The hunch I was waiting for duly arrived when I saw her again this week. She was feeling better and the chest X-ray was normal, but I ferreted through her records and noted that her neutrophil count had been normal in the past but has been slightly low on several occasions since 2005. So the story was now weight loss plus consistent slight fall in neutrophil count over three years. And suddenly my subconscious said to me “do you think this could be myeloma?” I had thought that myeloma was an illness of old people, but I turned to the ever-helpful GPnotebook which told me that the average age of onset is 60 (so mid-fifties is perfectly possible) and that weight loss is common. It also reminded me that it may cause bone pain. The diagnosis is not certain, because her ESR was normal, the pelvic X-ray did not show the classic “lytic” spots, and the white cell count is usually normal according to GPnotebook. But I remember one of my mentors saying that if you wait for a full set of symptoms and signs before you make a diagnosis then you will never make it. So I have arranged some more tests specifically looking for myeloma (immunoglobulins, urine for Bence Jones protein, calcium) and whatever the results I shall be referring her to a haematologist.

The colossal amount of information available on the internet does not make GPs redundant. Our skill is separating the wheat from the chaff, of finding the relevant information and knowing how to apply it. As an analogy, there is a vast quantity of information about current events available on the internet. There are also a number of websites giving interpretations that are sometimes eccentric, to put it kindly. What we need are journalists that we can trust, who will sift this information, interpret it and tell us how it relates to us. You can think of your GP as your local friendly neighbourhood health journalist, if you like. At your service.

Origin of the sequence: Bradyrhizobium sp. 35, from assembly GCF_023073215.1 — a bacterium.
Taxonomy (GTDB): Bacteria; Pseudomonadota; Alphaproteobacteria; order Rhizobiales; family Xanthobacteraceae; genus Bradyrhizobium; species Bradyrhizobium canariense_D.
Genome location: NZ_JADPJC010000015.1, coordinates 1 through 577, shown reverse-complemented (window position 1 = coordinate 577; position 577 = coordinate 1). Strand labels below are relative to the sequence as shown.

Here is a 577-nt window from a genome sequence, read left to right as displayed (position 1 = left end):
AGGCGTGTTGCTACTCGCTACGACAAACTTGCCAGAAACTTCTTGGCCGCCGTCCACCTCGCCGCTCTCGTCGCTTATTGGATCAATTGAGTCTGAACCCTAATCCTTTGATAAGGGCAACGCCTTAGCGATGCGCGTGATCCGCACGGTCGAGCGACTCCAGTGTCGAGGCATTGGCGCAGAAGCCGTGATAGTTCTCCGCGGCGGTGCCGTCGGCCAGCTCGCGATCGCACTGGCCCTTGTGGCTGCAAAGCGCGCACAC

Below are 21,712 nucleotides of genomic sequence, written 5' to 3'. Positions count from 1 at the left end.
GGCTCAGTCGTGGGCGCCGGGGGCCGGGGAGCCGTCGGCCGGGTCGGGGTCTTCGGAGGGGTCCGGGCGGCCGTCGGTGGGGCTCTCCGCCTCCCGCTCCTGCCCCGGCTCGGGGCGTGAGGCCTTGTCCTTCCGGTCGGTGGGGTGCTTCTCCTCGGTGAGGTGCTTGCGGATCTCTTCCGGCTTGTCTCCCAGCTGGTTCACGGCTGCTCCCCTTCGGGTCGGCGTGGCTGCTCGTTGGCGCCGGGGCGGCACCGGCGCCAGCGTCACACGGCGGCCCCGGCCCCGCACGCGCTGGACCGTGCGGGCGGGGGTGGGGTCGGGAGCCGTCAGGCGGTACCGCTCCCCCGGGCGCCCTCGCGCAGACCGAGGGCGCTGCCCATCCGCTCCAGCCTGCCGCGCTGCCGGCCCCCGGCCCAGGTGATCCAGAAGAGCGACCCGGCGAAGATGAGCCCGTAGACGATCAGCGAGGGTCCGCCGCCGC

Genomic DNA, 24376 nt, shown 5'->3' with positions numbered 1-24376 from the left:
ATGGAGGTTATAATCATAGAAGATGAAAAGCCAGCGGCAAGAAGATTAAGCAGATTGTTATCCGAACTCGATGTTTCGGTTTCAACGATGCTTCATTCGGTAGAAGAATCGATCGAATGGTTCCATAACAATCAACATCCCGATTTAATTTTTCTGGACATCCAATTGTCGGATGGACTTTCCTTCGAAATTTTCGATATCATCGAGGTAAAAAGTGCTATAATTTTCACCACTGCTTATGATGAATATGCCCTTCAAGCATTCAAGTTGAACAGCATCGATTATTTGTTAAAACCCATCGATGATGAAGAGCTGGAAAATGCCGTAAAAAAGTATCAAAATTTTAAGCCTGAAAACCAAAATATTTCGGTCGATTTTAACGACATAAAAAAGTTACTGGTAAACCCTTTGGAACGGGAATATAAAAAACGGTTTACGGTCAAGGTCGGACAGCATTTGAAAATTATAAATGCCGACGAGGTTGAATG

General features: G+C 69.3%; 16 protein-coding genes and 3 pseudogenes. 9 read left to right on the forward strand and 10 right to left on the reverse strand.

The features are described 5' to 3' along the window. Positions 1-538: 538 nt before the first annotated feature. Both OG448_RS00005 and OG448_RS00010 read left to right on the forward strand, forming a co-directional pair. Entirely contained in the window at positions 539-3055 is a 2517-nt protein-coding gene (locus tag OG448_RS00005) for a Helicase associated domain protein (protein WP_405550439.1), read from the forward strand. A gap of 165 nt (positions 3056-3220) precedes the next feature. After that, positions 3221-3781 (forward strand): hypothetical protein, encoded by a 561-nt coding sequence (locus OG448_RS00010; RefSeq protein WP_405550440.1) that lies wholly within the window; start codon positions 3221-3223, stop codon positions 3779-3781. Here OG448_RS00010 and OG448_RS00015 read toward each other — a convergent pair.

The Shrink said...

Our “hunches” are probably based on a lot of half-remembered facts sloshing around in our subconscious.

Our skill is separating the wheat from the chaff

As I've mentioned a couple of times this week, I see a GPs core business as sifting through the plethora of symptoms they're presented with, and ascribe significance to this.

Only GPs really have and hone this skill.

Although capable diagnosticians, feeling a "hunch" or finding "soft signs" or having a "high index of suspicion" and referring on appropriately to Secondary Care, it's GPs that do this mental sifting of wheat from chaff.

By the time someone gets to Secondary Care they've no longer got numerous complaints or symptoms that you've had to tease out, they've got a History (written by you and reproduced by the patient with what they felt you felt was important). Too, the medics seeing them in Secondary Care will be seeing a far higher proportion of folk with significant pathology and don't have the same rigor of the wheat/chaff process you exercise.

Oddly, as a student this never came across.

It was only through supervision in my VTS days when discussing managing uncertainty that this penny dropped, with the epiphany that GP land was all about the GP having what you refer to as half remembered facts (a broad and active recollection of relevant facts) combined with the ability to sift through material patients generate then apportion significance to this, then marry the two (medical facts and clinical significance) to generate a meaningful conclusion.

Dr Andrew Brown said...

Ah, you make it sound so easy!

(And it is, on a good day, hem hem!)